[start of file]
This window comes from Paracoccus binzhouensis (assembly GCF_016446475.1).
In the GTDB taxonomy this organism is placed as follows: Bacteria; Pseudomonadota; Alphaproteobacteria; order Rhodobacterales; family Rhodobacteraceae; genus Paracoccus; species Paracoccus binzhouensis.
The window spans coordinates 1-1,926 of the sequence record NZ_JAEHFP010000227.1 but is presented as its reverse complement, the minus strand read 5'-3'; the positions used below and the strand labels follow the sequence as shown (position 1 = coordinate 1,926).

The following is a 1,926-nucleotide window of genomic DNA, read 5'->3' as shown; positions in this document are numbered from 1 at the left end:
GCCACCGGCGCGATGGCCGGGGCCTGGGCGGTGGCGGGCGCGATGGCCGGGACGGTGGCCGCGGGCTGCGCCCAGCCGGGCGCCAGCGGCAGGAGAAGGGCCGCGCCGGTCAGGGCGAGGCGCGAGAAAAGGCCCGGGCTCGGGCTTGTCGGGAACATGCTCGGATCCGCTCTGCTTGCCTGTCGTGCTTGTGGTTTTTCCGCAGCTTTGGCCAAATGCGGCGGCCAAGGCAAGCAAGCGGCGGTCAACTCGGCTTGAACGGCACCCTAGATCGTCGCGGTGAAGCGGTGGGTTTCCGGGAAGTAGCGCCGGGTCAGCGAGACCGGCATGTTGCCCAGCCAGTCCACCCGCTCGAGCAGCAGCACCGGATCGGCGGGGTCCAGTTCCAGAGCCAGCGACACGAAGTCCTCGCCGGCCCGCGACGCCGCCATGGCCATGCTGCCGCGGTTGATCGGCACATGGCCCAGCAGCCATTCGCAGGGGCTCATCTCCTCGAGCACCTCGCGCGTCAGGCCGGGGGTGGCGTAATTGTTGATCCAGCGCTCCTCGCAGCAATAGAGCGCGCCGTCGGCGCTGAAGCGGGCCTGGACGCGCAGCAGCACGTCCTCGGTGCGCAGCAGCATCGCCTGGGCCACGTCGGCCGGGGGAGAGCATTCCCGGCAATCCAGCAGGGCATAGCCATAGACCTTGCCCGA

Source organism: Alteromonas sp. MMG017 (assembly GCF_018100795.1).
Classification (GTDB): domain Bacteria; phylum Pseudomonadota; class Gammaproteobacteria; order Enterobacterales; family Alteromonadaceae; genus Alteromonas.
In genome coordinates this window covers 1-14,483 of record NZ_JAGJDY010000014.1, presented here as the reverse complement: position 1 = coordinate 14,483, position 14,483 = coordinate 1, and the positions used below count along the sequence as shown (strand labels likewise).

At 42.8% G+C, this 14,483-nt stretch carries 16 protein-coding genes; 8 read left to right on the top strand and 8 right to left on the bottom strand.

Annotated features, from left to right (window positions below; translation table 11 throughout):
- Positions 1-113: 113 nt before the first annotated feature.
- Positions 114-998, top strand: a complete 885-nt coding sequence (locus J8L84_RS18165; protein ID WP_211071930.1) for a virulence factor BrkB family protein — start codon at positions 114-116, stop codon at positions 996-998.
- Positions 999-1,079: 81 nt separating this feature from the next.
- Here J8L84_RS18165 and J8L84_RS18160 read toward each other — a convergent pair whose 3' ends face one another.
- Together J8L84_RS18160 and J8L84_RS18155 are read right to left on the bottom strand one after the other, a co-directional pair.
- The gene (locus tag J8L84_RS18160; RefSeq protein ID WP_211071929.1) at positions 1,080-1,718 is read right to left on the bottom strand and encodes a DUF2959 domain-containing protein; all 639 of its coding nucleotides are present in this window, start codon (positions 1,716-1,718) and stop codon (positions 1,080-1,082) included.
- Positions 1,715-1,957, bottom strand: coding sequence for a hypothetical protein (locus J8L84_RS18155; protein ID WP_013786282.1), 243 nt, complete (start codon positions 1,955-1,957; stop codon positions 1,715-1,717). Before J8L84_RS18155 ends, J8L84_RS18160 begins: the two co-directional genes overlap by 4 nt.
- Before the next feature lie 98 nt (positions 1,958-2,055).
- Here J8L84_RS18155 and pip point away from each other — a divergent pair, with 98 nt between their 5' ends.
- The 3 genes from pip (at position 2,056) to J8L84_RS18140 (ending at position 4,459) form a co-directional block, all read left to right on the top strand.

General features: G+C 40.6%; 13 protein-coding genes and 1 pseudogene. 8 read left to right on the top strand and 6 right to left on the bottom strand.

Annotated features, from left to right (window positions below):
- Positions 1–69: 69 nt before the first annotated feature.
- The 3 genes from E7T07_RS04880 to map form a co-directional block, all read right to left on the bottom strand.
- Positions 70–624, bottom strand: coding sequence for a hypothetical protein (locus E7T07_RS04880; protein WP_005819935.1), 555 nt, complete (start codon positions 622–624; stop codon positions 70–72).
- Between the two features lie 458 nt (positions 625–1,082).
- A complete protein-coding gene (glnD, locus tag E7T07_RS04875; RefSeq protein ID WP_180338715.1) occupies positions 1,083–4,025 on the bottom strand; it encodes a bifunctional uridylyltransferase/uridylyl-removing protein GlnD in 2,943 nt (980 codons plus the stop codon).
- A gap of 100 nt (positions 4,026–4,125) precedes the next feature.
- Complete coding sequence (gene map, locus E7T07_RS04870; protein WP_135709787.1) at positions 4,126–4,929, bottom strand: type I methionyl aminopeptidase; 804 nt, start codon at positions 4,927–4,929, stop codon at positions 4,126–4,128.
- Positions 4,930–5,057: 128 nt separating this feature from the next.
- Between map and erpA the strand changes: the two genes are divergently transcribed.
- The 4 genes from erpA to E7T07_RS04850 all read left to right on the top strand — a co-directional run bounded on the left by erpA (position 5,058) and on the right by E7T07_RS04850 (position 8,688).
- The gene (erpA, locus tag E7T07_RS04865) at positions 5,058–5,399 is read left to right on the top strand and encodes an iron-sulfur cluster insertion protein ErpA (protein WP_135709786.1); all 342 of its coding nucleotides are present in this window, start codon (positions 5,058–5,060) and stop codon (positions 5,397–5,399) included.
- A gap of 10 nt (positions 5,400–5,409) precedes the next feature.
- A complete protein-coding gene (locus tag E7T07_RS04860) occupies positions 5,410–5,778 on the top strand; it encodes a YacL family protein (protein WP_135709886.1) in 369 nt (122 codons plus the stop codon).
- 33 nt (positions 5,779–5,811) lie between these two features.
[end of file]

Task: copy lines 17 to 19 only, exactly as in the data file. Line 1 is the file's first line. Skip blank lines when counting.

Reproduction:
- Positions 1,715-1,957, bottom strand: coding sequence for a hypothetical protein (locus J8L84_RS18155; protein ID WP_013786282.1), 243 nt, complete (start codon positions 1,955-1,957; stop codon positions 1,715-1,717). Before J8L84_RS18155 ends, J8L84_RS18160 begins: the two co-directional genes overlap by 4 nt.
- Before the next feature lie 98 nt (positions 1,958-2,055).
- Here J8L84_RS18155 and pip point away from each other — a divergent pair, with 98 nt between their 5' ends.